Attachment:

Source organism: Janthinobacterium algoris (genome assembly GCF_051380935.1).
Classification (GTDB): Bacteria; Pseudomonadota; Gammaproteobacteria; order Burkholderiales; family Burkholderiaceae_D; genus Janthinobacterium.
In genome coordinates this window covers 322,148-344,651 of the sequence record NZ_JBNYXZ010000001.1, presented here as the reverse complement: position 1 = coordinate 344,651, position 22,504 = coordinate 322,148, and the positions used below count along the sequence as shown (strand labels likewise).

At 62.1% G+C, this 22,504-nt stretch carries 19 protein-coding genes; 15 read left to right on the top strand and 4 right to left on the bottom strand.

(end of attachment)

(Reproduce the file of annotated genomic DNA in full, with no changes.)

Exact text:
Source organism: Janthinobacterium algoris (genome assembly GCF_051380935.1).
Classification (GTDB): Bacteria; Pseudomonadota; Gammaproteobacteria; order Burkholderiales; family Burkholderiaceae_D; genus Janthinobacterium.
In genome coordinates this window covers 322,148-344,651 of the sequence record NZ_JBNYXZ010000001.1, presented here as the reverse complement: position 1 = coordinate 344,651, position 22,504 = coordinate 322,148, and the positions used below count along the sequence as shown (strand labels likewise).

At 62.1% G+C, this 22,504-nt stretch carries 19 protein-coding genes; 15 read left to right on the top strand and 4 right to left on the bottom strand.